Photographer: Spencer Platt/Getty Images

Chevron, Oil Pollution, and the Case of the Tainted Witness

Did a corrupt Ecuadorean judge "recant" his testimony in a long-running battle over contamination in the Amazon? No.

The marathon legal war over oil pollution in the jungle in Ecuador—now 22 years old—can outrage, but also exhaust, diligent observers. But here's a new twist.

Lately certain self-styled environmental advocates have claimed that a key witness in the case "recanted" his testimony on behalf of Chevron. That could hinder Chevron's efforts to fend off enforcement of a multibillion-dollar judgment against it from 2011.

The thing is, he never recanted.

How did we get to this point? Texaco, later acquired by Chevron, despoiled the rain forest in Ecuador in the 1970s and 1980s. In 1993, American lawyers sued the company on behalf of indigent tribe members and farmers. U.S. courts dismissed the suit, saying it belonged, if anywhere, in Ecuador. The American lawyers restarted the litigation in Ecuador in 2003. By this time, the pollution evidence had become ambiguous, as Ecuador's national oil company, Petroecuador, had layered on its own contamination for a decade. 

In 2011, an Ecuadorean trial court held Chevron liable for $19 billion in damages, a judgment upheld by higher Ecuadorean courts, although the amount was halved. Chevron refused to pay, arguing that any remaining pollution was Ecuador's responsibility. Then it counterattacked the plaintiffs' legal team, led by New York lawyer Steven Donziger.

The oil company accused Donziger in a civil racketeering lawsuit in New York of turning the contamination case into a shakedown. Last year, a federal judge in Manhattan ruled for Chevron, concluding that Donziger had relied on fabricated evidence, coercion, and bribery to win the 2011 judgment. Donziger has appealed that ruling.

So far, not one dime has changed hands. The litigation hasn't cleaned up any oil.

And Donziger isn't done yet.

Unable to enforce his judgment in Ecuador, because Chevron has no assets there, Donziger is seeking to seize company property in Canada, Argentina, and Brazil. Chevron is defending against enforcement efforts by citing the U.S. racketeering verdict. Meanwhile, it is pursuing an international arbitration case against the Republic of Ecuador, contending that the country, in effect, colluded with Donziger.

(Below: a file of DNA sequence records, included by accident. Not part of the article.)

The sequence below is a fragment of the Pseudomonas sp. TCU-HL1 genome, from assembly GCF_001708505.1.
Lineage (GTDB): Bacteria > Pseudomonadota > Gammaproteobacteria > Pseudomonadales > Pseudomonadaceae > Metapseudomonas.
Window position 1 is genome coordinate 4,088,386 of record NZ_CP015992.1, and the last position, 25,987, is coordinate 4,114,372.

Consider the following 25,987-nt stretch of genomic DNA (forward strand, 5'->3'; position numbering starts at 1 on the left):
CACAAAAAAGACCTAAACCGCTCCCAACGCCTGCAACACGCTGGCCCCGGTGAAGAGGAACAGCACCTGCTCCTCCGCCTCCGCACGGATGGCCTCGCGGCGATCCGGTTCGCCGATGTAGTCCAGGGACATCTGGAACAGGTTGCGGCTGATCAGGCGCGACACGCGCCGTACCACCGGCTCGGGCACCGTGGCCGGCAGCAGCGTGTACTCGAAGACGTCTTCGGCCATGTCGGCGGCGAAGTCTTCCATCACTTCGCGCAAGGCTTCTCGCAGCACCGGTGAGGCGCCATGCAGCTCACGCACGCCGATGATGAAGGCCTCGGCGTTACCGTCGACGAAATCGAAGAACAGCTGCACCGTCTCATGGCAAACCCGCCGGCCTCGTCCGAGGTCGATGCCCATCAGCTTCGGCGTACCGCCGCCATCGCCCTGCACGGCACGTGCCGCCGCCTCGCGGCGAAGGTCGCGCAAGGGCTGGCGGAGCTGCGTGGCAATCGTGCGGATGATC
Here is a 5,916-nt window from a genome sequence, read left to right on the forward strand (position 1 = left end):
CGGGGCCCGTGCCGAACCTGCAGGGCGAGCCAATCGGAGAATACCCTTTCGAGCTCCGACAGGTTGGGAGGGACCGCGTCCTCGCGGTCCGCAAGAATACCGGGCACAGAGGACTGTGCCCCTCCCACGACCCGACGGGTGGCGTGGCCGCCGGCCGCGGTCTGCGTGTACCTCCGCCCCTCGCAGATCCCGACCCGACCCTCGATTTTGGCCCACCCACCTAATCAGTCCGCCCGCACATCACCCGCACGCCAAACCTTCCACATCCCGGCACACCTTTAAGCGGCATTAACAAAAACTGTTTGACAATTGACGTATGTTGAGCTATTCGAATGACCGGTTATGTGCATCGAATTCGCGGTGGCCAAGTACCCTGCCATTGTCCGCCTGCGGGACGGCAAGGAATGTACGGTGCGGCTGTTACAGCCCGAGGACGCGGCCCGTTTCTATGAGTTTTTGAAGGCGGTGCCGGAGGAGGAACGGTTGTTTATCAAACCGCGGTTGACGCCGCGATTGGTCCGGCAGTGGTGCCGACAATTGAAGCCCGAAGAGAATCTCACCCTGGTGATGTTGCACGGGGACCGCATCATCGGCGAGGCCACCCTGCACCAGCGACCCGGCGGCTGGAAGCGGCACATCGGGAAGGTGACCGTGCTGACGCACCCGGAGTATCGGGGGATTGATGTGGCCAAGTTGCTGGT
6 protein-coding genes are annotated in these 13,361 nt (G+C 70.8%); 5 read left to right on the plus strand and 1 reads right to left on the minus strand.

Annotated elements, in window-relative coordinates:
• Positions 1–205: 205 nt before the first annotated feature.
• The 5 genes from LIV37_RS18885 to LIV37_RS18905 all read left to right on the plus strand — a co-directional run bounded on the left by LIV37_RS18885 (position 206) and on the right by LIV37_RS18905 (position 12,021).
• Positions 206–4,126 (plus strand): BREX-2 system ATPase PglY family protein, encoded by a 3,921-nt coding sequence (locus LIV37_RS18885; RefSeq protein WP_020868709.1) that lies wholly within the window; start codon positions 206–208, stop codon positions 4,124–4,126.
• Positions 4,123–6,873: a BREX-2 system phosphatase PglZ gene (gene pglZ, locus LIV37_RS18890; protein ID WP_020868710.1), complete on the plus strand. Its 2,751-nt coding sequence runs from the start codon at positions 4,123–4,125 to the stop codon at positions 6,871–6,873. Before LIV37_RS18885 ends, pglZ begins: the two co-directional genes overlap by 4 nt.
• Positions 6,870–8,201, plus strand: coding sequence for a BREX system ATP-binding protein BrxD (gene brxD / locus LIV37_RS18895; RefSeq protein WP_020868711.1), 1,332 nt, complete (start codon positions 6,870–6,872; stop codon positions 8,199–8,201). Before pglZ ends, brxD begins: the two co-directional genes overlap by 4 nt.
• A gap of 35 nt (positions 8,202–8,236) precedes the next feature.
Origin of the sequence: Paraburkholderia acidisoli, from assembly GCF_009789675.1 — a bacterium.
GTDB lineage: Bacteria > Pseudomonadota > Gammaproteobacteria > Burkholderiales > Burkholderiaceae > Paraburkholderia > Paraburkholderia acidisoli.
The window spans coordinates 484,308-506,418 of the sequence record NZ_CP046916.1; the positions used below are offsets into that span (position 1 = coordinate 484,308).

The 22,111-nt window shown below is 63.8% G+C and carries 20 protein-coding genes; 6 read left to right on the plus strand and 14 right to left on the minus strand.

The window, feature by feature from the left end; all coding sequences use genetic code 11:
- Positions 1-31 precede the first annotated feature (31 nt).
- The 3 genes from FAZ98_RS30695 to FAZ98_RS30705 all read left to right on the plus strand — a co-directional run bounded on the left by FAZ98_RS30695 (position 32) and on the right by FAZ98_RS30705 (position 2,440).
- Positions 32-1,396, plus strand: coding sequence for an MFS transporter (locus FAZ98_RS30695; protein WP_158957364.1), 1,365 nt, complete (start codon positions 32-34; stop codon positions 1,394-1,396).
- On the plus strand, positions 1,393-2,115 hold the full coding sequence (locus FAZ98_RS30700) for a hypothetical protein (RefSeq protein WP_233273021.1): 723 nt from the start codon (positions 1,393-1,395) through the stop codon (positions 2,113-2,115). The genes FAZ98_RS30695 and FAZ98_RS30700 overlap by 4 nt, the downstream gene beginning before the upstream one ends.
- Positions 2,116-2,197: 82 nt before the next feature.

Yes, it's complicated. And here's the latest shocker. 

One of Chevron's main witnesses is a disgraced former Ecuadorean judge named Alberto Guerra. He's the guy who supposedly recanted. Guerra is a classic tainted witness. I have compared him with Salvatore "Sammy the Bull" Gravano, a murderous member of the Gambino crime family who capped a colorful career by turning state's evidence and helping bring down John Gotti, "the Dapper Don."

Guerra testified during the U.S. racketeering trial that he'd taken bribes from the plaintiffs to tilt the Ecuadorean proceedings against Chevron. The federal judge in New York called Guerra a suspect witness but credited his testimony because it was consistent with other evidence that Donziger's legal team corrupted the trial against Chevron.

Now, Donziger and his allies with a group called Amazon Watch are trumpeting the allegation that in the recent Chevron v. Republic of Ecuador arbitration Guerra recanted his accusations against the American lawyer and his comrades.  Their central illustration is an answer Guerra gave during cross-examination in April (transcripts were released this week). When asked about his claim that the plaintiffs' legal team offered him $300,000 to rule in its favor, Guerra said during the arbitration: "I lied there. I recognize it. I wasn't truthful."

"The disclosure of the latest corrupt and falsified witness testimony from Guerra demonstrates once and for all that Chevron's so-called racketeering case has completely fallen apart and that CEO John Watson needs to be held personally accountable for the legal violations involved," Donziger said in a statement disseminated by Amazon Watch. "Guerra has so thoroughly perjured himself he should be behind bars, and so should Chevron management," added Paul Paz y Mino of Amazon Watch.

In fact, Guerra did not recant the core testimony he gave in the racketeering trial. He's a shady character who has admitted taking money from Chevron in exchange for his cooperation (the company acknowledges that, too). But he has also testified consistently that years ago he took cash in unmarked envelopes from the plaintiffs' team as part of a scheme to fix the case against Chevron.

And the $300,000? Puffery. When first discussing his cooperation with the company in 2012, Guerra boasted that Donziger's team had promised him that sum. "It was an exaggeration on my part to secure a better position for myself," Guerra said on the witness stand in New York, just as he reiterated in the arbitration in April.

If Guerra were the only witness testifying to corrupt activity by the plaintiffs, his account might not be worth much. But his recollections—including his account of trying to get the two sides in the controversy to bid against each other for his services—are consistent with testimony from other witnesses in a case polluted by fraud and phony scientific evidence. That's why the judge in New York concluded that Guerra's testimony had value, if limited value, in backing up other evidence of wrongdoing. 

And that's why it's important not to accept the current claims that Guerra "recanted" during the arbitration proceedings. He didn't. 

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